home

Alec Baldwin Charged in "Rust" Shooting Death

The District Attorney's office in Santa Fe has concluded its investigation into the shooting death that occurred during the filming of the movie "Rust".

Alec Baldwin and the film's armorer, Hannah Guiterrez-Reed, who was in charge of handling guns and ammunition on the set are being charged with involuntary manslaughter.

The first assistant director, Dave Hall, who handed the weapon to Baldwin declaring it safe, took a plea deal. He pleaded guilty to "negligent use of a deadly weapon" in exchange for a suspended sentence and probation. [More...]

Alec's lawyer says:

“This decision distorts Halyna Hutchins’s tragic death and represents a terrible miscarriage of justice. Mr. Baldwin had no reason to believe there was a live bullet in the gun — or anywhere on the movie set. He relied on the professionals with whom he worked, who assured him the gun did not have live rounds. We will fight these charges, and we will win.”

In Baldwin's civil lawsuit against the others, he claimed (correctly in my view):

“This tragedy happened because live bullets were delivered to the set and loaded into the gun,” the lawsuit said. It accused Ms. Gutierrez-Reed of failing to check the bullets or the gun carefully; Mr. Halls of failing to check the gun carefully before announcing it was safe and handing it to Mr. Baldwin; and Ms. Zachry of breaching her duty as props master by failing to ensure the safety of the weapons and ammunition on the set.

It's also questionable whether Guitierrez-Reed was qualified for the job as armorer. Her father was a famous armorer and she hung around sets with him. This was only her second job as armorer:

Ms. Gutierrez-Reed, who had been learning how to be an armorer from her father, Thell Reed, a Hollywood weapons expert, was just getting started as a head armorer herself. In a recent podcast, she noted that she had just finished filming her first movie as head armorer, a western called “The Old Way” starring Nicolas Cage, and confided that “I almost didn’t take the job because I wasn’t sure if I was ready.”

Stu Brumbaugh, a key grip on “The Old Way,” said in an interview that he had recommended Ms. Gutierrez-Reed be fired after he witnessed two unannounced discharges of weapons she was holding, startling others and in one case prompting an angry reaction from Mr. Cage. She was kept on, he said, which he saw as evidence of a broader problem in which producers try to cut costs by hiring less experienced crews. The incident was reported earlier by CNN.

I don't think her lawyer helped her with this statement:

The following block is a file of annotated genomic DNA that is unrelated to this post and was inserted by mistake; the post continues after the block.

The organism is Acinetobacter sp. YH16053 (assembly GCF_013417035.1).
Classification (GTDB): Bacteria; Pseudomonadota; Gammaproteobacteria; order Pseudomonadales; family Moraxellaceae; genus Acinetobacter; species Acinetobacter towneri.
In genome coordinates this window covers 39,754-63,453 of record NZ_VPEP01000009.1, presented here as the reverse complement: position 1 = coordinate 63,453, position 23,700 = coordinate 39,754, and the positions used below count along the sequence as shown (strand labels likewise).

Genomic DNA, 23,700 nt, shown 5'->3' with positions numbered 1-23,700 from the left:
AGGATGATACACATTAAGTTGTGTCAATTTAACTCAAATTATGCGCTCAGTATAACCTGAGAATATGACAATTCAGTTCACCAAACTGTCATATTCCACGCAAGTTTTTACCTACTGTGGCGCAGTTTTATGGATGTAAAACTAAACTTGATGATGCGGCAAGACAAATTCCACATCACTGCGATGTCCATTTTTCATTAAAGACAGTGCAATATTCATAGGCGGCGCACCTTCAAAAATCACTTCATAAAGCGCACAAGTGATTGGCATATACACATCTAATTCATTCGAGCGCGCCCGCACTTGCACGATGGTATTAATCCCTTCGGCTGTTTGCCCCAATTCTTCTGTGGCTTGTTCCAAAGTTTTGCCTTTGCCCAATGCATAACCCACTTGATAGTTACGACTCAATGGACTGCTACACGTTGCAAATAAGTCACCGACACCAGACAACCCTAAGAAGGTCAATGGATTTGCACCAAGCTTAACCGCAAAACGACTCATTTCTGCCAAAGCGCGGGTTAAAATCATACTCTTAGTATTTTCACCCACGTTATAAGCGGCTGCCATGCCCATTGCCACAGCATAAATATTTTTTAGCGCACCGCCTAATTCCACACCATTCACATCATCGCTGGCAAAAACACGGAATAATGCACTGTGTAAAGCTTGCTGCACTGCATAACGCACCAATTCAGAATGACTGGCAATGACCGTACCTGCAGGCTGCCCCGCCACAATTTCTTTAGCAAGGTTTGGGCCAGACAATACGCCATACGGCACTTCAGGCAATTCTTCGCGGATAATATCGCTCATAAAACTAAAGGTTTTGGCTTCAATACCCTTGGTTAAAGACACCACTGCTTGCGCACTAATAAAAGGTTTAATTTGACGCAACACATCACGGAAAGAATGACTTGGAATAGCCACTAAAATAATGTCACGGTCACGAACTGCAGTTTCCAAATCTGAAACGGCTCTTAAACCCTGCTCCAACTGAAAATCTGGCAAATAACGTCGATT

A lawyer for Ms. Gutierrez-Reed, 25, who trained on film sets with her father, a veteran Hollywood armorer named Thell Reed, had previously said she filled two roles on the “Rust” set — as armorer and props assistant — which made it difficult for her to focus fully on her job as armorer.

There are two versions of involuntary manslaughter in New Mexico. One carries a maximum sentence of 18 months. The other, also has an 18 month cap, but includes a mandatory five year sentence as a firearm enhancement, and applies to cases involving more than simple negligence. Alec Baldwin and Hannah Gutierrez-Reed have been charged with both, in the alternative, meaning the jury will decide which version applies to each.

< Weisselberg Sentenced to Five Months at Rikers
  • The Online Magazine with Liberal coverage of crime-related political and injustice news

  • Contribute To TalkLeft


  • Display: Sort:
    Corporate malfeasance (none / 0) (#1)
    by hornplayer on Thu Jan 19, 2023 at 03:56:06 PM EST
    Hire a barely-old-enough-to-drink "professional" with literal life and death in their hands. Then expand their responsibility to two roles. Primarily because of nepotism.

    I don't think the lawyer did his client any favors, but you can't blame him for getting to the crux of the issue, the same issue we always face in this country: the fat cats are too fat, and only interested in being fatter.

    Baldwins continued insistence (none / 0) (#2)
    by CaptHowdy on Fri Jan 20, 2023 at 07:01:32 AM EST
    that he never pulled the trigger does not help his credibility.

    Baldwin's defense attorney appears to have (none / 0) (#5)
    by Jack E Lope on Mon Jan 23, 2023 at 02:09:52 PM EST